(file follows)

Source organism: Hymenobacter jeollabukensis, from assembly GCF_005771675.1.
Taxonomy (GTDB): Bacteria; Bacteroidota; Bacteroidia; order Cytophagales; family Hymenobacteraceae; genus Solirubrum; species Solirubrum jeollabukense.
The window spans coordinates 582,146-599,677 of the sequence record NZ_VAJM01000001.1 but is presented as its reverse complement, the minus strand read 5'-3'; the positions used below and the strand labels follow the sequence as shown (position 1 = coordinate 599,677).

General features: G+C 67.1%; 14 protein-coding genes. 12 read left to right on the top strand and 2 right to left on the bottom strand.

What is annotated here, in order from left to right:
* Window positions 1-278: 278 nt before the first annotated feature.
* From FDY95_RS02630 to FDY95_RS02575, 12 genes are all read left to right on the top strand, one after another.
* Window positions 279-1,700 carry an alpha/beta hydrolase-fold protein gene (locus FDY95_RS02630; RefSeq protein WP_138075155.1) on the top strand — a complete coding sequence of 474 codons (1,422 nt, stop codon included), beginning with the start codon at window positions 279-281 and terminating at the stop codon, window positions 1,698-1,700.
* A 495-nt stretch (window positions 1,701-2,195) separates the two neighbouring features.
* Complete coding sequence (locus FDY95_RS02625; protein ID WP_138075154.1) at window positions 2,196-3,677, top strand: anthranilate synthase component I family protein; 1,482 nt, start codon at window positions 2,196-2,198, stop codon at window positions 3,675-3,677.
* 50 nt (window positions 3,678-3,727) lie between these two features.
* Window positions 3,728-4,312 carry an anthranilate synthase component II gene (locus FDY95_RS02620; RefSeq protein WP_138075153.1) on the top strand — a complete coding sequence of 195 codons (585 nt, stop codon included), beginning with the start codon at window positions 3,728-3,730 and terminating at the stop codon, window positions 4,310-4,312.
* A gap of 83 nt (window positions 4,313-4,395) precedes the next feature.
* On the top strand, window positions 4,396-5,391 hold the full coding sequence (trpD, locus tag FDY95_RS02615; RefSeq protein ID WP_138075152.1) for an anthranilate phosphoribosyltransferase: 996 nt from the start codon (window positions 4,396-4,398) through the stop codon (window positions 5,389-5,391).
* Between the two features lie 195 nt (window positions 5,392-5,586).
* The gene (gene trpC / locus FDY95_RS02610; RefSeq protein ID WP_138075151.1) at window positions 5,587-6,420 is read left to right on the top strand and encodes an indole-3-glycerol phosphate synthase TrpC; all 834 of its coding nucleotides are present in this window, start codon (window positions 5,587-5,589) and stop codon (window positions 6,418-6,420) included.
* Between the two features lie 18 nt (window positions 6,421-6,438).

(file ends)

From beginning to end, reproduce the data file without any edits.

Source organism: Hymenobacter jeollabukensis, from assembly GCF_005771675.1.
Taxonomy (GTDB): Bacteria; Bacteroidota; Bacteroidia; order Cytophagales; family Hymenobacteraceae; genus Solirubrum; species Solirubrum jeollabukense.
The window spans coordinates 582,146-599,677 of the sequence record NZ_VAJM01000001.1 but is presented as its reverse complement, the minus strand read 5'-3'; the positions used below and the strand labels follow the sequence as shown (position 1 = coordinate 599,677).

General features: G+C 67.1%; 14 protein-coding genes. 12 read left to right on the top strand and 2 right to left on the bottom strand.

What is annotated here, in order from left to right:
* Window positions 1-278: 278 nt before the first annotated feature.
* From FDY95_RS02630 to FDY95_RS02575, 12 genes are all read left to right on the top strand, one after another.
* Window positions 279-1,700 carry an alpha/beta hydrolase-fold protein gene (locus FDY95_RS02630; RefSeq protein WP_138075155.1) on the top strand — a complete coding sequence of 474 codons (1,422 nt, stop codon included), beginning with the start codon at window positions 279-281 and terminating at the stop codon, window positions 1,698-1,700.
* A 495-nt stretch (window positions 1,701-2,195) separates the two neighbouring features.
* Complete coding sequence (locus FDY95_RS02625; protein ID WP_138075154.1) at window positions 2,196-3,677, top strand: anthranilate synthase component I family protein; 1,482 nt, start codon at window positions 2,196-2,198, stop codon at window positions 3,675-3,677.
* 50 nt (window positions 3,678-3,727) lie between these two features.
* Window positions 3,728-4,312 carry an anthranilate synthase component II gene (locus FDY95_RS02620; RefSeq protein WP_138075153.1) on the top strand — a complete coding sequence of 195 codons (585 nt, stop codon included), beginning with the start codon at window positions 3,728-3,730 and terminating at the stop codon, window positions 4,310-4,312.
* A gap of 83 nt (window positions 4,313-4,395) precedes the next feature.
* On the top strand, window positions 4,396-5,391 hold the full coding sequence (trpD, locus tag FDY95_RS02615; RefSeq protein ID WP_138075152.1) for an anthranilate phosphoribosyltransferase: 996 nt from the start codon (window positions 4,396-4,398) through the stop codon (window positions 5,389-5,391).
* Between the two features lie 195 nt (window positions 5,392-5,586).
* The gene (gene trpC / locus FDY95_RS02610; RefSeq protein ID WP_138075151.1) at window positions 5,587-6,420 is read left to right on the top strand and encodes an indole-3-glycerol phosphate synthase TrpC; all 834 of its coding nucleotides are present in this window, start codon (window positions 5,587-5,589) and stop codon (window positions 6,418-6,420) included.
* Between the two features lie 18 nt (window positions 6,421-6,438).